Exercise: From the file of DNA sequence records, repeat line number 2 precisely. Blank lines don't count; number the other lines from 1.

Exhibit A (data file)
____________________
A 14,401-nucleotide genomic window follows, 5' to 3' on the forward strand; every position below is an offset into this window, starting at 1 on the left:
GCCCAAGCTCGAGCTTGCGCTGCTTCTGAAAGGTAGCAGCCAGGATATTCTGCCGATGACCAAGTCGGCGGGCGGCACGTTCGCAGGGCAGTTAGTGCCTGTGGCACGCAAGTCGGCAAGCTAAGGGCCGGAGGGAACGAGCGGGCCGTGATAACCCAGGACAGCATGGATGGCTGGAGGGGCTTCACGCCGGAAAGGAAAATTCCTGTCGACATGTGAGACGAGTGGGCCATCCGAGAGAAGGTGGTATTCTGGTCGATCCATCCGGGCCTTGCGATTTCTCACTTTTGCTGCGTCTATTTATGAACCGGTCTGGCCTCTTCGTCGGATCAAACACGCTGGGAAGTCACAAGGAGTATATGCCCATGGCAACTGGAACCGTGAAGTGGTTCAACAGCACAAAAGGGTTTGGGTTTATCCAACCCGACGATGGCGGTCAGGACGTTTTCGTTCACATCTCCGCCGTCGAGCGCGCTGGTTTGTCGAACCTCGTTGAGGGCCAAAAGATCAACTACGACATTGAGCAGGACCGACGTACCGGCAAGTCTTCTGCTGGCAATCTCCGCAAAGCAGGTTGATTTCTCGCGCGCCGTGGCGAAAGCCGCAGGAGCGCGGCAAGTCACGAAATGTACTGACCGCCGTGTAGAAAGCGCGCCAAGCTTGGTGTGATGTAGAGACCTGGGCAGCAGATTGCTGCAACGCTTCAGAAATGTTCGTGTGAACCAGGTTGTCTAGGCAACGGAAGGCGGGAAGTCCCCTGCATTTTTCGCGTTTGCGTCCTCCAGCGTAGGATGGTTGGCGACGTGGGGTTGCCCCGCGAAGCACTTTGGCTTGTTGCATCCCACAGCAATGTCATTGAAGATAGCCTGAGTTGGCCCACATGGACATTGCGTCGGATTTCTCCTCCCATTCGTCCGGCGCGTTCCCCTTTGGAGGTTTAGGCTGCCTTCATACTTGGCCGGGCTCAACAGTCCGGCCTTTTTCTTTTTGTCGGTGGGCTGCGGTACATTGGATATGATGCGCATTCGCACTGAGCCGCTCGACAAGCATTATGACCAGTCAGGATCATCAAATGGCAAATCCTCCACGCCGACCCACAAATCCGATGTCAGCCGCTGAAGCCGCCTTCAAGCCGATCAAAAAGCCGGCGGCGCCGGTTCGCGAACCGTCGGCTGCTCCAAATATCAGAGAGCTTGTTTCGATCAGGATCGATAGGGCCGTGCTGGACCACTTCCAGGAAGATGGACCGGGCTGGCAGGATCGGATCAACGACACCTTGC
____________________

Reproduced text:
GCCCAAGCTCGAGCTTGCGCTGCTTCTGAAAGGTAGCAGCCAGGATATTCTGCCGATGACCAAGTCGGCGGGCGGCACGTTCGCAGGGCAGTTAGTGCCTGTGGCACGCAAGTCGGCAAGCTAAGGGCCGGAGGGAACGAGCGGGCCGTGATAACCCAGGACAGCATGGATGGCTGGAGGGGCTTCACGCCGGAAAGGAAAATTCCTGTCGACATGTGAGACGAGTGGGCCATCCGAGAGAAGGTGGTATTCTGGTCGATCCATCCGGGCCTTGCGATTTCTCACTTTTGCTGCGTCTATTTATGAACCGGTCTGGCCTCTTCGTCGGATCAAACACGCTGGGAAGTCACAAGGAGTATATGCCCATGGCAACTGGAACCGTGAAGTGGTTCAACAGCACAAAAGGGTTTGGGTTTATCCAACCCGACGATGGCGGTCAGGACGTTTTCGTTCACATCTCCGCCGTCGAGCGCGCTGGTTTGTCGAACCTCGTTGAGGGCCAAAAGATCAACTACGACATTGAGCAGGACCGACGTACCGGCAAGTCTTCTGCTGGCAATCTCCGCAAAGCAGGTTGATTTCTCGCGCGCCGTGGCGAAAGCCGCAGGAGCGCGGCAAGTCACGAAATGTACTGACCGCCGTGTAGAAAGCGCGCCAAGCTTGGTGTGATGTAGAGACCTGGGCAGCAGATTGCTGCAACGCTTCAGAAATGTTCGTGTGAACCAGGTTGTCTAGGCAACGGAAGGCGGGAAGTCCCCTGCATTTTTCGCGTTTGCGTCCTCCAGCGTAGGATGGTTGGCGACGTGGGGTTGCCCCGCGAAGCACTTTGGCTTGTTGCATCCCACAGCAATGTCATTGAAGATAGCCTGAGTTGGCCCACATGGACATTGCGTCGGATTTCTCCTCCCATTCGTCCGGCGCGTTCCCCTTTGGAGGTTTAGGCTGCCTTCATACTTGGCCGGGCTCAACAGTCCGGCCTTTTTCTTTTTGTCGGTGGGCTGCGGTACATTGGATATGATGCGCATTCGCACTGAGCCGCTCGACAAGCATTATGACCAGTCAGGATCATCAAATGGCAAATCCTCCACGCCGACCCACAAATCCGATGTCAGCCGCTGAAGCCGCCTTCAAGCCGATCAAAAAGCCGGCGGCGCCGGTTCGCGAACCGTCGGCTGCTCCAAATATCAGAGAGCTTGTTTCGATCAGGATCGATAGGGCCGTGCTGGACCACTTCCAGGAAGATGGACCGGGCTGGCAGGATCGGATCAACGACACCTTGC